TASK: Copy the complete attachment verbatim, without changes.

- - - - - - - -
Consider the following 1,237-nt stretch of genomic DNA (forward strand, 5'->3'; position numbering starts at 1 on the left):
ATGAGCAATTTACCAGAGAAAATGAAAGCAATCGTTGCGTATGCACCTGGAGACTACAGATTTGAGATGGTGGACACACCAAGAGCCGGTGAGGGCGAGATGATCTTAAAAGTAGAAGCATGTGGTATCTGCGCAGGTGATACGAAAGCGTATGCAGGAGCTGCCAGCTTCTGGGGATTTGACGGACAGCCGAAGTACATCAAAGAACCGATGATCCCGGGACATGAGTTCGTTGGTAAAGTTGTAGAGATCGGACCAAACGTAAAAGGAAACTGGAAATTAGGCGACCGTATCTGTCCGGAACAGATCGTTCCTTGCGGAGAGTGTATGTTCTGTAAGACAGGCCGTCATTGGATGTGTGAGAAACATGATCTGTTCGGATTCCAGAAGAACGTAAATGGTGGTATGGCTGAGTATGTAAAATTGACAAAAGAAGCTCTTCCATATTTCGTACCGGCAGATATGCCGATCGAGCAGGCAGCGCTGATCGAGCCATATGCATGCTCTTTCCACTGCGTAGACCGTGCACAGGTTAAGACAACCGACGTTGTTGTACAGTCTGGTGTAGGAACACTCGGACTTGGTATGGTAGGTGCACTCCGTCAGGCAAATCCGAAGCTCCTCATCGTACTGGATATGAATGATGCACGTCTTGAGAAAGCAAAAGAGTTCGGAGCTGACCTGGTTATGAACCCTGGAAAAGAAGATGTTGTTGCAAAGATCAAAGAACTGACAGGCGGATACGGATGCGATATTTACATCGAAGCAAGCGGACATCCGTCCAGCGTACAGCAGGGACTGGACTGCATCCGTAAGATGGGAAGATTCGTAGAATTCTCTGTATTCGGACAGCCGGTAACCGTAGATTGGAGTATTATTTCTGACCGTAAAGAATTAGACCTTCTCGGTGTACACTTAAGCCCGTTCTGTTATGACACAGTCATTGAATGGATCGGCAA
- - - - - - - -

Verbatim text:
Consider the following 1,237-nt stretch of genomic DNA (forward strand, 5'->3'; position numbering starts at 1 on the left):
ATGAGCAATTTACCAGAGAAAATGAAAGCAATCGTTGCGTATGCACCTGGAGACTACAGATTTGAGATGGTGGACACACCAAGAGCCGGTGAGGGCGAGATGATCTTAAAAGTAGAAGCATGTGGTATCTGCGCAGGTGATACGAAAGCGTATGCAGGAGCTGCCAGCTTCTGGGGATTTGACGGACAGCCGAAGTACATCAAAGAACCGATGATCCCGGGACATGAGTTCGTTGGTAAAGTTGTAGAGATCGGACCAAACGTAAAAGGAAACTGGAAATTAGGCGACCGTATCTGTCCGGAACAGATCGTTCCTTGCGGAGAGTGTATGTTCTGTAAGACAGGCCGTCATTGGATGTGTGAGAAACATGATCTGTTCGGATTCCAGAAGAACGTAAATGGTGGTATGGCTGAGTATGTAAAATTGACAAAAGAAGCTCTTCCATATTTCGTACCGGCAGATATGCCGATCGAGCAGGCAGCGCTGATCGAGCCATATGCATGCTCTTTCCACTGCGTAGACCGTGCACAGGTTAAGACAACCGACGTTGTTGTACAGTCTGGTGTAGGAACACTCGGACTTGGTATGGTAGGTGCACTCCGTCAGGCAAATCCGAAGCTCCTCATCGTACTGGATATGAATGATGCACGTCTTGAGAAAGCAAAAGAGTTCGGAGCTGACCTGGTTATGAACCCTGGAAAAGAAGATGTTGTTGCAAAGATCAAAGAACTGACAGGCGGATACGGATGCGATATTTACATCGAAGCAAGCGGACATCCGTCCAGCGTACAGCAGGGACTGGACTGCATCCGTAAGATGGGAAGATTCGTAGAATTCTCTGTATTCGGACAGCCGGTAACCGTAGATTGGAGTATTATTTCTGACCGTAAAGAATTAGACCTTCTCGGTGTACACTTAAGCCCGTTCTGTTATGACACAGTCATTGAATGGATCGGCAA